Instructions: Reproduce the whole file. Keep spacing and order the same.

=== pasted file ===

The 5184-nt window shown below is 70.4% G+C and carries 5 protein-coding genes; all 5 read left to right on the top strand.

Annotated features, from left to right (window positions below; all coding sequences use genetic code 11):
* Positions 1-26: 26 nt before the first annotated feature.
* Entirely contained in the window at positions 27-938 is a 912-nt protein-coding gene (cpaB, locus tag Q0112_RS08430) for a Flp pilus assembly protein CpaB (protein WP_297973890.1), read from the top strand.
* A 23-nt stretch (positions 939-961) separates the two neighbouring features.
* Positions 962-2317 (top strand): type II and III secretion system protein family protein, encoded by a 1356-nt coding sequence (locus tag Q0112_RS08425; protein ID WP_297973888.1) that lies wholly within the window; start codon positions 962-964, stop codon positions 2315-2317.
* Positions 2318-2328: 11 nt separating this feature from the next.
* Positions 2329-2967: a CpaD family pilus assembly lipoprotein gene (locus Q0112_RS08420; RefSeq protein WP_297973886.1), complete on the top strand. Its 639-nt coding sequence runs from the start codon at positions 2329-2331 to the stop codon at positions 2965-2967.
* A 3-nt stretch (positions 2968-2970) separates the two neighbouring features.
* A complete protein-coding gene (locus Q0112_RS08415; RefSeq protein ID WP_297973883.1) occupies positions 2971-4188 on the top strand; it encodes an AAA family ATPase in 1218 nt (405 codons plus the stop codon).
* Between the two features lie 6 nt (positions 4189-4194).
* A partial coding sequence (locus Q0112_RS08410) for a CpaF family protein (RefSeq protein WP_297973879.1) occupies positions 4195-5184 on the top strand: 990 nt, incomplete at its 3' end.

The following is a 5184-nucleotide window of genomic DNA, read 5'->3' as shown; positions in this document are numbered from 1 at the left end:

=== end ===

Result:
The 5184-nt window shown below is 70.4% G+C and carries 5 protein-coding genes; all 5 read left to right on the top strand.

Annotated features, from left to right (window positions below; all coding sequences use genetic code 11):
* Positions 1-26: 26 nt before the first annotated feature.
* Entirely contained in the window at positions 27-938 is a 912-nt protein-coding gene (cpaB, locus tag Q0112_RS08430) for a Flp pilus assembly protein CpaB (protein WP_297973890.1), read from the top strand.
* A 23-nt stretch (positions 939-961) separates the two neighbouring features.
* Positions 962-2317 (top strand): type II and III secretion system protein family protein, encoded by a 1356-nt coding sequence (locus tag Q0112_RS08425; protein ID WP_297973888.1) that lies wholly within the window; start codon positions 962-964, stop codon positions 2315-2317.
* Positions 2318-2328: 11 nt separating this feature from the next.
* Positions 2329-2967: a CpaD family pilus assembly lipoprotein gene (locus Q0112_RS08420; RefSeq protein WP_297973886.1), complete on the top strand. Its 639-nt coding sequence runs from the start codon at positions 2329-2331 to the stop codon at positions 2965-2967.
* A 3-nt stretch (positions 2968-2970) separates the two neighbouring features.
* A complete protein-coding gene (locus Q0112_RS08415; RefSeq protein ID WP_297973883.1) occupies positions 2971-4188 on the top strand; it encodes an AAA family ATPase in 1218 nt (405 codons plus the stop codon).
* Between the two features lie 6 nt (positions 4189-4194).
* A partial coding sequence (locus Q0112_RS08410) for a CpaF family protein (RefSeq protein WP_297973879.1) occupies positions 4195-5184 on the top strand: 990 nt, incomplete at its 3' end.

The following is a 5184-nucleotide window of genomic DNA, read 5'->3' as shown; positions in this document are numbered from 1 at the left end: